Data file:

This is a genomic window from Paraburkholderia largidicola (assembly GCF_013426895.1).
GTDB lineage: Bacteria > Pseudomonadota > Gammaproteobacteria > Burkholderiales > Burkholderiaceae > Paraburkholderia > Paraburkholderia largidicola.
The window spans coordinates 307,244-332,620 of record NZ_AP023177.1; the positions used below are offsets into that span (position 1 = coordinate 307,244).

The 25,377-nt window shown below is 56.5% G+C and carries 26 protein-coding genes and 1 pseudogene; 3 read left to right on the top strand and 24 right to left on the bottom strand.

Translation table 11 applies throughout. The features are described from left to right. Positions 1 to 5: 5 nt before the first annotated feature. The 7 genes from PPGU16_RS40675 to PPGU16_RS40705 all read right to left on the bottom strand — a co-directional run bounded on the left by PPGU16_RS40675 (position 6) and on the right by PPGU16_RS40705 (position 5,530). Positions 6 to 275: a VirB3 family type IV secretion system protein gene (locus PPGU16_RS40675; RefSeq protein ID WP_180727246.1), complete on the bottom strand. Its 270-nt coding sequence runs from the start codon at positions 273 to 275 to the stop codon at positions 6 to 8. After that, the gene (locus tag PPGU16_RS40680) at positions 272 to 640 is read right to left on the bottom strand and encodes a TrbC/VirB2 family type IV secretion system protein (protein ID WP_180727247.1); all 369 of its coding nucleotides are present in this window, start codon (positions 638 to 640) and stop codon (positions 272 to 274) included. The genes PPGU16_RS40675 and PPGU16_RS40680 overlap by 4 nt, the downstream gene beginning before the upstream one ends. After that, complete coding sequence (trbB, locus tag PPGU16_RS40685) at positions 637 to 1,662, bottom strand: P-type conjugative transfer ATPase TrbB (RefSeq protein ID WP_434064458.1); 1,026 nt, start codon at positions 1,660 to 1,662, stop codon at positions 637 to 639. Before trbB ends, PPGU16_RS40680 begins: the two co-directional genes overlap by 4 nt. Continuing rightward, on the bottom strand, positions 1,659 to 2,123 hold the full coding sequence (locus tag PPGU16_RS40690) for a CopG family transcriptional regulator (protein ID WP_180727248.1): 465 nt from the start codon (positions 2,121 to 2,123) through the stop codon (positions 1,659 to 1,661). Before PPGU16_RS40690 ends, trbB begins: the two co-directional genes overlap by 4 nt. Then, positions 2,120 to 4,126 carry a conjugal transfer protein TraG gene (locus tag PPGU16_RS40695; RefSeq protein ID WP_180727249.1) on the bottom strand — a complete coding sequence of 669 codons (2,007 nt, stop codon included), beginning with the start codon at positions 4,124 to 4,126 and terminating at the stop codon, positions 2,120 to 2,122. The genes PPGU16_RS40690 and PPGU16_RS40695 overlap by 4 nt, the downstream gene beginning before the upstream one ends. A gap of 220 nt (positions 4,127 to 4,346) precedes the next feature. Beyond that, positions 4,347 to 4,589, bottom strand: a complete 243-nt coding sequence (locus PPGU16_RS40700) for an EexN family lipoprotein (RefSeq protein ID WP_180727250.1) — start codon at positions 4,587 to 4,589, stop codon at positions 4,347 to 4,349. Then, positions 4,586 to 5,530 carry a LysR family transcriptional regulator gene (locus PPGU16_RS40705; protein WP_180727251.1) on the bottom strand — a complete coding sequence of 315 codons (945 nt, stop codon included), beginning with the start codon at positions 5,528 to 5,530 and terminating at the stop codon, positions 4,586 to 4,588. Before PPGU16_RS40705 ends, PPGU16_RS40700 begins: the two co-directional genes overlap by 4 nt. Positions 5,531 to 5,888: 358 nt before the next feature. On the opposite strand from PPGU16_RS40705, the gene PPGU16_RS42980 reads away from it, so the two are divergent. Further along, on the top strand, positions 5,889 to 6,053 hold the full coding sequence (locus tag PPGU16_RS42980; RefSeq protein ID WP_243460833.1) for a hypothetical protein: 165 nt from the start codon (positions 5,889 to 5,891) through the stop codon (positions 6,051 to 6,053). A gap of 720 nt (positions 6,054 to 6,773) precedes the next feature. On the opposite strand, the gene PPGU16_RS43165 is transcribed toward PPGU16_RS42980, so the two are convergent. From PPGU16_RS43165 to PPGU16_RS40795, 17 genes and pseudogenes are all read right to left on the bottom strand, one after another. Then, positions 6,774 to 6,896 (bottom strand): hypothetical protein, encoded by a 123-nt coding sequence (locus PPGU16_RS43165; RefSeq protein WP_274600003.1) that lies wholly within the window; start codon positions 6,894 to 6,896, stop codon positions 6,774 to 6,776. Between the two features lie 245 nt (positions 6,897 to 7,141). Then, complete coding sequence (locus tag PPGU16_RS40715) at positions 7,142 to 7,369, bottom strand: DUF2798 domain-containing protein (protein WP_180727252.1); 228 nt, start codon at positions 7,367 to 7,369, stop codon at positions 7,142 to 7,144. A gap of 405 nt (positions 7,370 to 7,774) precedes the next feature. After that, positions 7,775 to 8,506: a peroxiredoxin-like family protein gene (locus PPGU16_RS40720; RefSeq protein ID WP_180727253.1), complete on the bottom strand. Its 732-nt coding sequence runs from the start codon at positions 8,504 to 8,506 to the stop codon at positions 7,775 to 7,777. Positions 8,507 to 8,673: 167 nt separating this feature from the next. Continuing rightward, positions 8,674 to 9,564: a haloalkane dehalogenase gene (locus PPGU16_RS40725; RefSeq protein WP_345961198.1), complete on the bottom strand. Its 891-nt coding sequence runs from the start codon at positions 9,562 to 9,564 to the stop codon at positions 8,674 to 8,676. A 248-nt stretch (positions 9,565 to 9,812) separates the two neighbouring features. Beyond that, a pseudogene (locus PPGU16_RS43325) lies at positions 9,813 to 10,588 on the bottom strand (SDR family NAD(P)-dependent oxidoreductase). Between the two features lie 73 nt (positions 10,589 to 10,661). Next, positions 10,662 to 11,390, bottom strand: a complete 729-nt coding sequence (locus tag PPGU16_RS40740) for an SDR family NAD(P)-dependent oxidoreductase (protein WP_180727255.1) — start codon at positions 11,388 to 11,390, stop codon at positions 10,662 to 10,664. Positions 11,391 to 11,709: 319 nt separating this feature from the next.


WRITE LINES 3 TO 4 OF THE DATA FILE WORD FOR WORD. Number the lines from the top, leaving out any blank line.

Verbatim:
The window spans coordinates 307,244-332,620 of record NZ_AP023177.1; the positions used below are offsets into that span (position 1 = coordinate 307,244).

The 25,377-nt window shown below is 56.5% G+C and carries 26 protein-coding genes and 1 pseudogene; 3 read left to right on the top strand and 24 right to left on the bottom strand.